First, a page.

Does a Time Delay Between Prostate Cancer Diagnosis and the Start of Radiation Treatment Matter?
Fox Chase Cancer Center Researchers Examine Wait Times and Outcomes
ATLANTA -- Men who wait as long as three months after their prostate cancer diagnosis to receive radiation treatment do not fare worse than those who have treatment sooner. That is the result of a new study by researchers at Fox Chase Cancer Center presented today at the 46th Annual Meeting of the American Society for Therapeutic Radiology and Oncology in Atlanta, Ga.
"The time between initial diagnosis and external-beam radiation therapy can be delayed for various reasons," explained the study's lead author, Stephen F. Andrews, D.O., chief resident in the Fox Chase radiation oncology department.
Some of the reasons for delay, Andrews said, include the belief by many physicians that all prostate cancer is slow-growing, consideration of multiple treatment options and opinions, more labor-intensive treatment planning and long wait times from the start of planning to the start of treatment. Often if a delay is expected hormone therapy is prescribed.
"The time delay is a real concern for the patient, and physicians have limited data to guide them regarding the urgency of treatment. The purpose of this study was to evaluate the effect of treatment delay on the outcome of these men who choose external-beam radiation," Andrews said.
The study looked at data for 1,498 patients treated with external-beam radiation between 1981 and 2001. The median follow-up was 57 months, with a minimum of two years. Time to treatment was defined by the interval between the first positive biopsy and the initiation of radiation therapy. Patients were categorized into four groups in relation to time to treatment: less than three months (n=589), three to six months (n=629), six to nine months (n=94) and more than nine months (n=67). A second analysis was performed which evaluated outcomes at the median time to treatment of 3.2 months.
"Our findings show that a delay, within the limits of this study, from the time of diagnosis to the start of treatment with external-beam radiation does not alter ultimate clinical outcome," Andrews stated. "Another important finding here is that the use of hormone therapy during the treatment delay does not affect outcome and should be avoided in men with favorable risk factors.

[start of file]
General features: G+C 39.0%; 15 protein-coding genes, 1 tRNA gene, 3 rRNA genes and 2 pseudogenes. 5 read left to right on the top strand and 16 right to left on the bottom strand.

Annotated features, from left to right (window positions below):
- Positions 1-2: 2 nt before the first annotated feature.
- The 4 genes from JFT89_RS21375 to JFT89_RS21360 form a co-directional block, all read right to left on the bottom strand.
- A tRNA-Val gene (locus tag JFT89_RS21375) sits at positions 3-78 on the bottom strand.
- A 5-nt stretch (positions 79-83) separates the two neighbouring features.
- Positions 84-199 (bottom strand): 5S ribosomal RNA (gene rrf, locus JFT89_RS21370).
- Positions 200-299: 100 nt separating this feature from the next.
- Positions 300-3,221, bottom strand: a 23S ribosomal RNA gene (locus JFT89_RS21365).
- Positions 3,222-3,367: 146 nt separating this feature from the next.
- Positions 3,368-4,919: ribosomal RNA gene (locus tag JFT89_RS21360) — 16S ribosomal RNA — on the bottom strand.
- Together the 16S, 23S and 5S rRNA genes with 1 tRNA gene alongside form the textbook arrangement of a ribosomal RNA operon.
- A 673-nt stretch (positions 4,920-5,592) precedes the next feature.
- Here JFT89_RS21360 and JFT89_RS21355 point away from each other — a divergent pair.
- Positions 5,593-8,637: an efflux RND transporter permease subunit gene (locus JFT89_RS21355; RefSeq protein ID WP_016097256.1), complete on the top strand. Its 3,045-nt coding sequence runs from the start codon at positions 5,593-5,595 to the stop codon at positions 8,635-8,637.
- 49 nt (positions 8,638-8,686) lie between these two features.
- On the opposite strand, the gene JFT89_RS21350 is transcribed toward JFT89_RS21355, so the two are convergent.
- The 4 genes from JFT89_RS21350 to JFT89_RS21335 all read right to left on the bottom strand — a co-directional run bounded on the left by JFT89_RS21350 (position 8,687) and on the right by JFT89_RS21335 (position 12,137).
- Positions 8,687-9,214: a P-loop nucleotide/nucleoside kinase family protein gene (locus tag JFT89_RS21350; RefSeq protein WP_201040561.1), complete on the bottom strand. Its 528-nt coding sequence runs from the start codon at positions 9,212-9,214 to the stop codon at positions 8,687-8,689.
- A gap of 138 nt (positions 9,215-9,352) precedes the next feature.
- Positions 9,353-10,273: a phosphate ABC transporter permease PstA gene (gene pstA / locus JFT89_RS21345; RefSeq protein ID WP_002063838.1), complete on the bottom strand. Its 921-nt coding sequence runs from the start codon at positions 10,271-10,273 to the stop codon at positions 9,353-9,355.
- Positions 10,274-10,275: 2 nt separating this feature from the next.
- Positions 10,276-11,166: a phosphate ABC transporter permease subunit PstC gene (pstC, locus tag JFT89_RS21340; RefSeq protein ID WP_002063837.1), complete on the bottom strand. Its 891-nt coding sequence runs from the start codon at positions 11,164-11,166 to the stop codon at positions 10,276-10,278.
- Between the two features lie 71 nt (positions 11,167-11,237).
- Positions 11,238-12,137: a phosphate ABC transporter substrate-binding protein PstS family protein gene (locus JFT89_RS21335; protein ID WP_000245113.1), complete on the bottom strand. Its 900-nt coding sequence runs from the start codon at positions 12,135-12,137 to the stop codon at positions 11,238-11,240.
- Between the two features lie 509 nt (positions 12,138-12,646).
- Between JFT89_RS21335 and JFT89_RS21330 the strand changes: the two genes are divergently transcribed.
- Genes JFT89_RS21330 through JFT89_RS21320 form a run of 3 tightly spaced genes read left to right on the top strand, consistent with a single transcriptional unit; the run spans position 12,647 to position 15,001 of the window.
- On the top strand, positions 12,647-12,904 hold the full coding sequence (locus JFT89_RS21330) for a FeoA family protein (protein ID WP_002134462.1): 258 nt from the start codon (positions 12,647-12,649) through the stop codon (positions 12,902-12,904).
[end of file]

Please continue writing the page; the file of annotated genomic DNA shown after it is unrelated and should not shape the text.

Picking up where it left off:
"Obviously, definitive treatment for prostate cancer should begin as soon as possible after diagnosis. However, patients and physicians can use this information to alleviate concerns over delaying treatment in order to make a well informed treatment decisions," Andrews concluded.
Fox Chase Cancer Center was founded in 1904 in Philadelphia as the nation's first cancer hospital. In 1974, Fox Chase became one of the first institutions designated as a National Cancer Institute Comprehensive Cancer Center. Fox Chase conducts basic, clinical, population and translational research; programs of prevention, detection and treatment of cancer; and community outreach. For more information about Fox Chase activities, visit the Center's web site at www.fccc.edu.
Fox Chase Cancer Center, part of the Temple University Health System, is one of the leading cancer research and treatment centers in the United States. Founded in 1904 in Philadelphia as one of the nation’s first cancer hospitals, Fox Chase was also among the first institutions to be designated a National Cancer Institute Comprehensive Cancer Center in 1974. Fox Chase researchers have won the highest awards in their fields, including two Nobel Prizes. Fox Chase physicians are also routinely recognized in national rankings, and the Center’s nursing program has received the Magnet recognition for excellence four consecutive times. Today, Fox Chase conducts a broad array of nationally competitive basic, translational, and clinical research, with special programs in cancer prevention, detection, survivorship, and community outreach. For more information, call 1-888-FOX CHASE or (1-888-369-2427).
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